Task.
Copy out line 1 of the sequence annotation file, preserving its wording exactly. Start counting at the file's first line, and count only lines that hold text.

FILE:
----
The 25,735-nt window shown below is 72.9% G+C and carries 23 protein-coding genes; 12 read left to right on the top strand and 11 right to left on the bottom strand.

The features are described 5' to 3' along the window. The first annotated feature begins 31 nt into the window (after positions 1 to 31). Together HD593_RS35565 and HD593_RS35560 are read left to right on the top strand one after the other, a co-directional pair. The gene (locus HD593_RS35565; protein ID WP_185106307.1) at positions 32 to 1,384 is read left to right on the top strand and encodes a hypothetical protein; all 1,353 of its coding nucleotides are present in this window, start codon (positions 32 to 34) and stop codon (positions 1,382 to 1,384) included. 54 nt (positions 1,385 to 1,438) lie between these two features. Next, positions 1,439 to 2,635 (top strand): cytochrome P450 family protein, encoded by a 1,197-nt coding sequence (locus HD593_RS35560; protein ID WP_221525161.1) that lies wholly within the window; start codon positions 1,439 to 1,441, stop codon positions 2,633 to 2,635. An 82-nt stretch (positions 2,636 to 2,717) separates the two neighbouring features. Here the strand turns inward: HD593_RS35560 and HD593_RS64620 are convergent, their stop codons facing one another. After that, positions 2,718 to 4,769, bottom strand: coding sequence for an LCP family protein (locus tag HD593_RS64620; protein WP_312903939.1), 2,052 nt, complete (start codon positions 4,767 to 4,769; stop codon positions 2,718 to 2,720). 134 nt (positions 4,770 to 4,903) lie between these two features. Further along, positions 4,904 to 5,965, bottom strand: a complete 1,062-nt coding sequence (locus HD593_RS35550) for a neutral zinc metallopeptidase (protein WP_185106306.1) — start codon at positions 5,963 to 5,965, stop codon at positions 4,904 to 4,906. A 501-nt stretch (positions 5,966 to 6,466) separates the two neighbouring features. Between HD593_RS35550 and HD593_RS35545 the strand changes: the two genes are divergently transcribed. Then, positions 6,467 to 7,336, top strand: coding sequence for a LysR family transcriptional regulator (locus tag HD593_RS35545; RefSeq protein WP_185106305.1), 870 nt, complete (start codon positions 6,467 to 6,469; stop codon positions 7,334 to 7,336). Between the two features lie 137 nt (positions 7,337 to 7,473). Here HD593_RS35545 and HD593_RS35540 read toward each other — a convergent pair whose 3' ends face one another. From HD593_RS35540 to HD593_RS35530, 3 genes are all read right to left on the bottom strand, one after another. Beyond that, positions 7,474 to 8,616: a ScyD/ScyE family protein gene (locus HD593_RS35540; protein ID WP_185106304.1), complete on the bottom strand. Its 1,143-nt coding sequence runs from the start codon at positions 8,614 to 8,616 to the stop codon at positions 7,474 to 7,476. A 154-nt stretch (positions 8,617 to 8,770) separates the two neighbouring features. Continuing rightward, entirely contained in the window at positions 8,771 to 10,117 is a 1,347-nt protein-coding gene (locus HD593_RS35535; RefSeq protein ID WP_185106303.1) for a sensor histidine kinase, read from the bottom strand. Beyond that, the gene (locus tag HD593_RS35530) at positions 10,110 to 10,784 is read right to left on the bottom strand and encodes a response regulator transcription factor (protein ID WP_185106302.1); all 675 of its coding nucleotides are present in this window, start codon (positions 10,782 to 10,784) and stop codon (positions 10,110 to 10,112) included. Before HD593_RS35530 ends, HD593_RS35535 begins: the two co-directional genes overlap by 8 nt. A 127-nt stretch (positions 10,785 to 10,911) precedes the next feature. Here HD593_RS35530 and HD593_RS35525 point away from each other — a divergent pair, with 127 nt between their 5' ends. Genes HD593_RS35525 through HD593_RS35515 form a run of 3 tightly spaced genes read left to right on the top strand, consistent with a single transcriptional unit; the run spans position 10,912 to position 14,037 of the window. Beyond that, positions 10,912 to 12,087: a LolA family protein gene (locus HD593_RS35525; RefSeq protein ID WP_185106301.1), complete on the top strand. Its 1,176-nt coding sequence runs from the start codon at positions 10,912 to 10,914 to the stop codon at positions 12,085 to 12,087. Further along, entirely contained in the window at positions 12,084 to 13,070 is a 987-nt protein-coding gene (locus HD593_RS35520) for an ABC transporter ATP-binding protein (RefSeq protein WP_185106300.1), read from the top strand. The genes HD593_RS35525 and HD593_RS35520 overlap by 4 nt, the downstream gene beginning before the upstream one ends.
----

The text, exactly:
The 25,735-nt window shown below is 72.9% G+C and carries 23 protein-coding genes; 12 read left to right on the top strand and 11 right to left on the bottom strand.